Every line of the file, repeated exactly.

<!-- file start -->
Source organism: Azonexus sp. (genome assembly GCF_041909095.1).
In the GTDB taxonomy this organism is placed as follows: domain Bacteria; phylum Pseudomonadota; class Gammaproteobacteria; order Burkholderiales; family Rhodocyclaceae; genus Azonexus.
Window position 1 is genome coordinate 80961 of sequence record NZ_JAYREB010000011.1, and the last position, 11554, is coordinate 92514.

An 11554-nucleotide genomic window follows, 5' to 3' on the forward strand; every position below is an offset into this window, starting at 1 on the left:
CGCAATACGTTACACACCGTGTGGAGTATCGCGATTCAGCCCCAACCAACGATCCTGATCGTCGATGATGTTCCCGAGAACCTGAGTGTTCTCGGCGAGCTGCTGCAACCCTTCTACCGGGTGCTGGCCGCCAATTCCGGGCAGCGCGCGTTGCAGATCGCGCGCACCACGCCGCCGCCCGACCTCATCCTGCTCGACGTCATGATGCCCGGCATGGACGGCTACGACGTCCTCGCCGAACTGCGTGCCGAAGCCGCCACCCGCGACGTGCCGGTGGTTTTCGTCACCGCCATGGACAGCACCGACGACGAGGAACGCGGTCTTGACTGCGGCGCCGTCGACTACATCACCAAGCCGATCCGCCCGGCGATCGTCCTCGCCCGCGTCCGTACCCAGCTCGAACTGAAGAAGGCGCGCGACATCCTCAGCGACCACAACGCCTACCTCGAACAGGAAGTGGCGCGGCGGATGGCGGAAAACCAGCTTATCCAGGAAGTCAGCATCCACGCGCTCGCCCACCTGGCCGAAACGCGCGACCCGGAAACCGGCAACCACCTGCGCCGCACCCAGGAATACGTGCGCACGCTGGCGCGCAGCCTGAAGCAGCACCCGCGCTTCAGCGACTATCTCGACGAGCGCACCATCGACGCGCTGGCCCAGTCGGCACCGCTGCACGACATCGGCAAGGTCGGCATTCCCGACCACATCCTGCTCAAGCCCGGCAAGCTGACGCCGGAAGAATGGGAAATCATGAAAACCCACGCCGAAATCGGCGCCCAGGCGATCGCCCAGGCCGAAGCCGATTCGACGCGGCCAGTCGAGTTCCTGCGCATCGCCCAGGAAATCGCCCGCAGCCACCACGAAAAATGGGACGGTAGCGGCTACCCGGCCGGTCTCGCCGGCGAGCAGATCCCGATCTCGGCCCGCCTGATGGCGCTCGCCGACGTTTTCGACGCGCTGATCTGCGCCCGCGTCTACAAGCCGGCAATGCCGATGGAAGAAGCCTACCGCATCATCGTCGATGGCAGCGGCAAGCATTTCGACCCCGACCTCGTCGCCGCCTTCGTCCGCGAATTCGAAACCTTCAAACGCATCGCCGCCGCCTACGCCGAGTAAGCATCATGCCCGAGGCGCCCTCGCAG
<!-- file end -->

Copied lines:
Source organism: Azonexus sp. (genome assembly GCF_041909095.1).
In the GTDB taxonomy this organism is placed as follows: domain Bacteria; phylum Pseudomonadota; class Gammaproteobacteria; order Burkholderiales; family Rhodocyclaceae; genus Azonexus.
Window position 1 is genome coordinate 80961 of sequence record NZ_JAYREB010000011.1, and the last position, 11554, is coordinate 92514.

An 11554-nucleotide genomic window follows, 5' to 3' on the forward strand; every position below is an offset into this window, starting at 1 on the left:
CGCAATACGTTACACACCGTGTGGAGTATCGCGATTCAGCCCCAACCAACGATCCTGATCGTCGATGATGTTCCCGAGAACCTGAGTGTTCTCGGCGAGCTGCTGCAACCCTTCTACCGGGTGCTGGCCGCCAATTCCGGGCAGCGCGCGTTGCAGATCGCGCGCACCACGCCGCCGCCCGACCTCATCCTGCTCGACGTCATGATGCCCGGCATGGACGGCTACGACGTCCTCGCCGAACTGCGTGCCGAAGCCGCCACCCGCGACGTGCCGGTGGTTTTCGTCACCGCCATGGACAGCACCGACGACGAGGAACGCGGTCTTGACTGCGGCGCCGTCGACTACATCACCAAGCCGATCCGCCCGGCGATCGTCCTCGCCCGCGTCCGTACCCAGCTCGAACTGAAGAAGGCGCGCGACATCCTCAGCGACCACAACGCCTACCTCGAACAGGAAGTGGCGCGGCGGATGGCGGAAAACCAGCTTATCCAGGAAGTCAGCATCCACGCGCTCGCCCACCTGGCCGAAACGCGCGACCCGGAAACCGGCAACCACCTGCGCCGCACCCAGGAATACGTGCGCACGCTGGCGCGCAGCCTGAAGCAGCACCCGCGCTTCAGCGACTATCTCGACGAGCGCACCATCGACGCGCTGGCCCAGTCGGCACCGCTGCACGACATCGGCAAGGTCGGCATTCCCGACCACATCCTGCTCAAGCCCGGCAAGCTGACGCCGGAAGAATGGGAAATCATGAAAACCCACGCCGAAATCGGCGCCCAGGCGATCGCCCAGGCCGAAGCCGATTCGACGCGGCCAGTCGAGTTCCTGCGCATCGCCCAGGAAATCGCCCGCAGCCACCACGAAAAATGGGACGGTAGCGGCTACCCGGCCGGTCTCGCCGGCGAGCAGATCCCGATCTCGGCCCGCCTGATGGCGCTCGCCGACGTTTTCGACGCGCTGATCTGCGCCCGCGTCTACAAGCCGGCAATGCCGATGGAAGAAGCCTACCGCATCATCGTCGATGGCAGCGGCAAGCATTTCGACCCCGACCTCGTCGCCGCCTTCGTCCGCGAATTCGAAACCTTCAAACGCATCGCCGCCGCCTACGCCGAGTAAGCATCATGCCCGAGGCGCCCTCGCAG